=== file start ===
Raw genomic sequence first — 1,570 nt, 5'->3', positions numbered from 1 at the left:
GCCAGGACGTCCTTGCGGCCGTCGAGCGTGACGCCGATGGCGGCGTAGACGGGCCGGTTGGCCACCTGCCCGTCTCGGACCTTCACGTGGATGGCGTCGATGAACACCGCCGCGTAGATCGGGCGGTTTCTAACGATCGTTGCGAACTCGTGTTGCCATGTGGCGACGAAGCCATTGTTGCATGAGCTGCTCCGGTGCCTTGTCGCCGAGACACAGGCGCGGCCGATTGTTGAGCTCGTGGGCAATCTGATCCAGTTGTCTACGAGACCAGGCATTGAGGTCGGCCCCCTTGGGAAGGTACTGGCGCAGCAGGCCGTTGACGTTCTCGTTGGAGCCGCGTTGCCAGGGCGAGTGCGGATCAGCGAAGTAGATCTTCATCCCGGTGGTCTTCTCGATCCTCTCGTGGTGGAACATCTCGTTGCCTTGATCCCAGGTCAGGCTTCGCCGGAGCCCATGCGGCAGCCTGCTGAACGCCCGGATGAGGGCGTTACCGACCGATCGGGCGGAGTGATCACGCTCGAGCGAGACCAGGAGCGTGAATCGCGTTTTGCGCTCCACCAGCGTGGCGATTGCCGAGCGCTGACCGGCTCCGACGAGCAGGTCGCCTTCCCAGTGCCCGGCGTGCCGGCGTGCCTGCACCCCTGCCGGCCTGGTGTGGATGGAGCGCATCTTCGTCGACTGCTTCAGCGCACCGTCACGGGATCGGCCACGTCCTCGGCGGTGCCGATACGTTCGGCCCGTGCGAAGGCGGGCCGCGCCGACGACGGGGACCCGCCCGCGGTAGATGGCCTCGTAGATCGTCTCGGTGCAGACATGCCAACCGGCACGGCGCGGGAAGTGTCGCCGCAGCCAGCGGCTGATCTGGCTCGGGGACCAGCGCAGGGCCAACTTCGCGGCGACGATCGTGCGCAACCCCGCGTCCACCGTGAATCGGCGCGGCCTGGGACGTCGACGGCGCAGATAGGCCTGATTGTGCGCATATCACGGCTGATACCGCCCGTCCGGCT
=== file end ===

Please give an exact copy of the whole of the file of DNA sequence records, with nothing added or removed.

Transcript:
Raw genomic sequence first — 1,570 nt, 5'->3', positions numbered from 1 at the left:
GCCAGGACGTCCTTGCGGCCGTCGAGCGTGACGCCGATGGCGGCGTAGACGGGCCGGTTGGCCACCTGCCCGTCTCGGACCTTCACGTGGATGGCGTCGATGAACACCGCCGCGTAGATCGGGCGGTTTCTAACGATCGTTGCGAACTCGTGTTGCCATGTGGCGACGAAGCCATTGTTGCATGAGCTGCTCCGGTGCCTTGTCGCCGAGACACAGGCGCGGCCGATTGTTGAGCTCGTGGGCAATCTGATCCAGTTGTCTACGAGACCAGGCATTGAGGTCGGCCCCCTTGGGAAGGTACTGGCGCAGCAGGCCGTTGACGTTCTCGTTGGAGCCGCGTTGCCAGGGCGAGTGCGGATCAGCGAAGTAGATCTTCATCCCGGTGGTCTTCTCGATCCTCTCGTGGTGGAACATCTCGTTGCCTTGATCCCAGGTCAGGCTTCGCCGGAGCCCATGCGGCAGCCTGCTGAACGCCCGGATGAGGGCGTTACCGACCGATCGGGCGGAGTGATCACGCTCGAGCGAGACCAGGAGCGTGAATCGCGTTTTGCGCTCCACCAGCGTGGCGATTGCCGAGCGCTGACCGGCTCCGACGAGCAGGTCGCCTTCCCAGTGCCCGGCGTGCCGGCGTGCCTGCACCCCTGCCGGCCTGGTGTGGATGGAGCGCATCTTCGTCGACTGCTTCAGCGCACCGTCACGGGATCGGCCACGTCCTCGGCGGTGCCGATACGTTCGGCCCGTGCGAAGGCGGGCCGCGCCGACGACGGGGACCCGCCCGCGGTAGATGGCCTCGTAGATCGTCTCGGTGCAGACATGCCAACCGGCACGGCGCGGGAAGTGTCGCCGCAGCCAGCGGCTGATCTGGCTCGGGGACCAGCGCAGGGCCAACTTCGCGGCGACGATCGTGCGCAACCCCGCGTCCACCGTGAATCGGCGCGGCCTGGGACGTCGACGGCGCAGATAGGCCTGATTGTGCGCATATCACGGCTGATACCGCCCGTCCGGCT